The Blue Grass Army Depot and Blue Grass Chemical Activity conducted change-of-command ceremonies in July and June, respectively.
Col. Brett A. Ayvazian assumed command of the Blue Grass Army Depot, or BGAD, from Col. Stephen D. Dorris in a ceremony July 12. The depot, established in 1941, primarily provides industrial services and activities associated with the storage and maintenance of conventional munitions, but also provides the sites for the storage and destruction of the Blue Grass portion of the U.S. chemical weapons stockpile.
“I look forward to continuing our strong relationship with the Blue Grass Chemical Agent-Destruction Pilot Plant. They have done outstanding work here at BGAD, completing very difficult tasks within very tight timelines and zero room for error,” Ayvazian said. “Our two organizations will work hand-in-hand over the next 14 months as the chemical demilitarization process winds down here. Our meetings and discussions will focus on how BGAD can best help them reach their final demilitarization milestone, and how the Blue Grass plant can help us explore the best post-chemical demilitarization industry opportunities for our facilities and land which they currently utilize.”
Lt. Col. Tyler S. McKee assumed command of the Blue Grass Chemical Activity from Lt. Col. Edward E. Williams in a ceremony June 30. The chemical activity resides on the depot’s 15,000-acre footprint and is responsible for storing, monitoring and maintaining the chemical munitions that are being destroyed by the Blue Grass plant, as well as supporting the delivery of munitions to the plant.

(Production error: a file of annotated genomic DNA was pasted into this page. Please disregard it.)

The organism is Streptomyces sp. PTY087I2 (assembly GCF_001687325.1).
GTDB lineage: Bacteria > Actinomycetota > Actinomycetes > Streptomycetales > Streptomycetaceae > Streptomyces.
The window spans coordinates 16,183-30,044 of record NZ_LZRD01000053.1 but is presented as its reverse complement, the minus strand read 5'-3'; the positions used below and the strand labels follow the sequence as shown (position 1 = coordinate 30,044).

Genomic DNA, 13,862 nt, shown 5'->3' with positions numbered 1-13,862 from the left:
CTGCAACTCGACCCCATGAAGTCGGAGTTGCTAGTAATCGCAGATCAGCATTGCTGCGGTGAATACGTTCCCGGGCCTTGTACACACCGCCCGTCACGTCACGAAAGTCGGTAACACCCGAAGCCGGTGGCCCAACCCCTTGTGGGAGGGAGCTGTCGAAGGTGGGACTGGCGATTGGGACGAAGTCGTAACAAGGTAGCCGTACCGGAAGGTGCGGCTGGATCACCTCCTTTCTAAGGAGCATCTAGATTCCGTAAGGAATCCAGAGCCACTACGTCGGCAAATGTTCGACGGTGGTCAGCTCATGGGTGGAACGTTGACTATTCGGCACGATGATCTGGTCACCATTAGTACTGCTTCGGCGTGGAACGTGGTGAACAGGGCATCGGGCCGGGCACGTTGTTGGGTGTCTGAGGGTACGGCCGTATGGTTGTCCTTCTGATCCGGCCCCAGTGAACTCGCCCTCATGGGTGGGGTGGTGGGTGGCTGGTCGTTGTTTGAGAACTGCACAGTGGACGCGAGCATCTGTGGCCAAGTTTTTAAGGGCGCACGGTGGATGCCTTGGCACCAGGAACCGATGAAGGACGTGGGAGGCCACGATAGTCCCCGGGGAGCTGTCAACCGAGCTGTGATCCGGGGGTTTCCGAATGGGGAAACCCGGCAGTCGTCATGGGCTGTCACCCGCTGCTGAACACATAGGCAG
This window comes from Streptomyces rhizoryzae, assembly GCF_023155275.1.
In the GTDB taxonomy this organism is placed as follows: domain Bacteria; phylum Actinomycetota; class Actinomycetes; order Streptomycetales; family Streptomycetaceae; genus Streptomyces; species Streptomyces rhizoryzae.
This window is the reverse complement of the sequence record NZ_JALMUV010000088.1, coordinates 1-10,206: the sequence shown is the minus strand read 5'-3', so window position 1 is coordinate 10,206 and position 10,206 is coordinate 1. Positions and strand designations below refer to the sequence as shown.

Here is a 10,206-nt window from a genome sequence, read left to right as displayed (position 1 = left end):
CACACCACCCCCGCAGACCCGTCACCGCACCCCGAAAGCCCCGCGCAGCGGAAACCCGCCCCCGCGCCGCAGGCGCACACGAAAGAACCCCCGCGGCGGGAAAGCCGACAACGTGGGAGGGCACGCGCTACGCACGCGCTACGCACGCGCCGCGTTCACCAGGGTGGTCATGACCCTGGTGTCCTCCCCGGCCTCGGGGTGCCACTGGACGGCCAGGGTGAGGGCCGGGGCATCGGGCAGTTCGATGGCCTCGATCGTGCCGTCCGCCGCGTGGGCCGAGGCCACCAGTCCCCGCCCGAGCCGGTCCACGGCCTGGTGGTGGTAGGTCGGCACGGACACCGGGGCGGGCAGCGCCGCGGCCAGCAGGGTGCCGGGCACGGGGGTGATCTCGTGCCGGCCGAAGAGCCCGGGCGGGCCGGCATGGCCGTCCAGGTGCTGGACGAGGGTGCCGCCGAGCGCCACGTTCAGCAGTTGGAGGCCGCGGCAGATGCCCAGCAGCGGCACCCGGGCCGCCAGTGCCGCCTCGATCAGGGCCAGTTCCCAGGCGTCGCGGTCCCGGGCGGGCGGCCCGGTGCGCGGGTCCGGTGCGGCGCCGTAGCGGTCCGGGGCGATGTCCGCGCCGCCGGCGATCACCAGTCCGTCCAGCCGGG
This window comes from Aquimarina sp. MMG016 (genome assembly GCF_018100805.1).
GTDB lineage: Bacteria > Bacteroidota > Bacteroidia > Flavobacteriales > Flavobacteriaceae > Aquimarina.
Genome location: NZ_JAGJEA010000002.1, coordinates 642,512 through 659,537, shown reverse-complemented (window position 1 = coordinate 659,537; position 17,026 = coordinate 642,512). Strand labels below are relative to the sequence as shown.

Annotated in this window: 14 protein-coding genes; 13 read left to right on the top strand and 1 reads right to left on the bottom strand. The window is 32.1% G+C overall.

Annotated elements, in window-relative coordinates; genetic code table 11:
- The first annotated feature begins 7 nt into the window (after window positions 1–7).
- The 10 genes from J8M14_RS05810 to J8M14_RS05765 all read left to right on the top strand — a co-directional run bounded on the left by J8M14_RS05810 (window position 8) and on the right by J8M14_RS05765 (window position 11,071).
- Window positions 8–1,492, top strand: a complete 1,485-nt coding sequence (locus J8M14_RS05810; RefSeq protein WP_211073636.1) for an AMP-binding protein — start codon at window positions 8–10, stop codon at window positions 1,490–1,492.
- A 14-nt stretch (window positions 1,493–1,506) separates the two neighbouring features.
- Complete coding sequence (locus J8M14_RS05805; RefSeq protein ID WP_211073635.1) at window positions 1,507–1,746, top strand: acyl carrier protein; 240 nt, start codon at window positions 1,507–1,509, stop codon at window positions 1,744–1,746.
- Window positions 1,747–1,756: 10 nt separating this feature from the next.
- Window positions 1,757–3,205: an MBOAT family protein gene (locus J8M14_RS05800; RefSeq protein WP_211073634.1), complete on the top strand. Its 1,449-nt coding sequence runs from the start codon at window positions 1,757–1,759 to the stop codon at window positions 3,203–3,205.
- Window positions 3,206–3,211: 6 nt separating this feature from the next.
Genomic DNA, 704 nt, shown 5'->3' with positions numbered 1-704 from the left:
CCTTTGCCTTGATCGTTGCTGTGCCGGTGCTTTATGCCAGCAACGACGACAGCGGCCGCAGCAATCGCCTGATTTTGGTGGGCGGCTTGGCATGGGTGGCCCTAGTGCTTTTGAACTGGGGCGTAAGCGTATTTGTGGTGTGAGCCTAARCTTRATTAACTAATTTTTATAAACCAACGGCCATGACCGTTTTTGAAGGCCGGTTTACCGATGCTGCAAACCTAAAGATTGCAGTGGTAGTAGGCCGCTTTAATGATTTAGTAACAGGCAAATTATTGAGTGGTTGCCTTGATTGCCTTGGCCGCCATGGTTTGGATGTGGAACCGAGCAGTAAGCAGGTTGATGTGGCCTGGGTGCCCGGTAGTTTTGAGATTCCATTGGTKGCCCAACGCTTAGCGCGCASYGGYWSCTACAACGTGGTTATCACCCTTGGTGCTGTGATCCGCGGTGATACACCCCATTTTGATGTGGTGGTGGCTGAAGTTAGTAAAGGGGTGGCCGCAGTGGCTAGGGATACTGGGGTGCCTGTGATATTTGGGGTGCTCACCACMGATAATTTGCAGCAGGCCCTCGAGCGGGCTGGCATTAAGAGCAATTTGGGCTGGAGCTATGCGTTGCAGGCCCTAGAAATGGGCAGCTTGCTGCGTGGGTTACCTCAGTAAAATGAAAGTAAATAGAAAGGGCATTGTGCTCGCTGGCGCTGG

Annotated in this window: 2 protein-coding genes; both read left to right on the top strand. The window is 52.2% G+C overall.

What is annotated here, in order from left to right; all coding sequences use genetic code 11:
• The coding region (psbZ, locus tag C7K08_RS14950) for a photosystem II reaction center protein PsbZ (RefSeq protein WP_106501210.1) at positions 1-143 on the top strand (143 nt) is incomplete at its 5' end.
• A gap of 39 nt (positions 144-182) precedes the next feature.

“I am looking forward to working with the Blue Grass Chemical Agent-Destruction Pilot Plant leadership,” McKee said. “It is truly an honor to participate in fulfilling the nation’s commitment to destroy our chemical weapons stockpile.”
Ayvazian joins the depot from Redstone Arsenal, Alabama, where he was deputy chief of staff to the commanding general of Army Materiel Command.
McKee comes to Blue Grass from Peterson Space Force Base, Colorado, where he most recently served as the executive officer to the director of operations, U.S. Northern Command.
“I look forward to working closely with the new commanders,” said Dr. Candace Coyle, site project manager, Blue Grass Chemical Agent-Destruction Pilot Plant. “These experienced military leaders and their teams will help us usher in the end of the Blue Grass chemical weapons stockpile.”
Military command for the depot and chemical activity changes every two years through the U.S. Army’s command selection process.
The Blue Grass Army Depot will continue its conventional munitions mission after the completion of chemical weapons destruction and the closure of the Blue Grass plant.